Administrative reform minister Tomomi Inada on Sunday became the fourth member of Prime Minister Shinzo Abe’s Cabinet to break the taboo of visiting war-linked Yasukuni Shrine, sources said.
Inada’s trip to Yasukuni, which along with the nation’s war dead honors Class-A war criminals, followed those by Internal Affairs and Communications Minister Yoshitaka Shindo on April 20 and by Deputy Prime Minister Taro Aso and Keiji Furuya, state minister for the abduction issue, on April 21.
The trips have incensed China and South Korea, which view the shrine as a symbol of their immense suffering at the hands of Shinto-worshipping Imperial Japanese forces during the war. South Korean Foreign Minister Yun Byung Se scrapped plans to visit Tokyo after Shindo, Aso and Furuya went.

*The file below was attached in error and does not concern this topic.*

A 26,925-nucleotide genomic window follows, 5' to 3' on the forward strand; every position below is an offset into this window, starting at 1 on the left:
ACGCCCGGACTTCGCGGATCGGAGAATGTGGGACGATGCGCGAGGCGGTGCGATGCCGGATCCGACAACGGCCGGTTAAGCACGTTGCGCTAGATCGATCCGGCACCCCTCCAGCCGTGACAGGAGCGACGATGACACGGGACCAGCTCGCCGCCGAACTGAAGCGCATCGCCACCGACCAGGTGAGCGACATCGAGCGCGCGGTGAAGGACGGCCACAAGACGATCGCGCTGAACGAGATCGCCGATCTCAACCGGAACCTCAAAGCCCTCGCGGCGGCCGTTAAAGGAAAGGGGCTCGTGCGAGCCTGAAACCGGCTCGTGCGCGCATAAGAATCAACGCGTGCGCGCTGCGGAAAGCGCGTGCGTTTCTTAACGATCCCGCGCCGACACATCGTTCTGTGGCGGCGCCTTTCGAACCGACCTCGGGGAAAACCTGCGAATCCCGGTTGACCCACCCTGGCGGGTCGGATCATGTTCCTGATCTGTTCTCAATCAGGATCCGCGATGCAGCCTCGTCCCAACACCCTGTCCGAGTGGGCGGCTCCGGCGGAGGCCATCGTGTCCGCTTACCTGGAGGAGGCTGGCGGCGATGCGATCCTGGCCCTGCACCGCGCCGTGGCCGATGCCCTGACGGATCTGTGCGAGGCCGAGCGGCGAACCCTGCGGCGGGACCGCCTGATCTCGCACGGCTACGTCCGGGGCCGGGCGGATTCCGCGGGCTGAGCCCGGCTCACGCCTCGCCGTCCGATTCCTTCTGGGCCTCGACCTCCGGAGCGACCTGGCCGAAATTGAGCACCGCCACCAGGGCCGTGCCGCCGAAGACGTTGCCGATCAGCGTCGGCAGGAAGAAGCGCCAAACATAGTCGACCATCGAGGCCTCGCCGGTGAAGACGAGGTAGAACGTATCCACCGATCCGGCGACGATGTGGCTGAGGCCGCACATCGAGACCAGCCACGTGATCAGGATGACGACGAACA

On Sunday, Abe said “we will endeavor to improve the Japan-China and Japan-South Korea relationships,” and “deal calmly” with the problems sparked by the mounting shrine visits.
His remarks were viewed as milder than his defense in the Diet last week of his ministers’ actions.
“My ministers will not yield to any kind of intimidation,” Abe defiantly told the Diet Friday. “It’s a matter of course to secure the freedom to express one’s respect and worship the precious souls of the war dead.”
Abe apparently softened his rhetoric after the U.S. government conveyed its concerns that East Asia could be destabilized by his controversial remarks about Japan’s wartime culpability, which smacked of rightwing historical revisionism, and by the ministers’ shrine visits.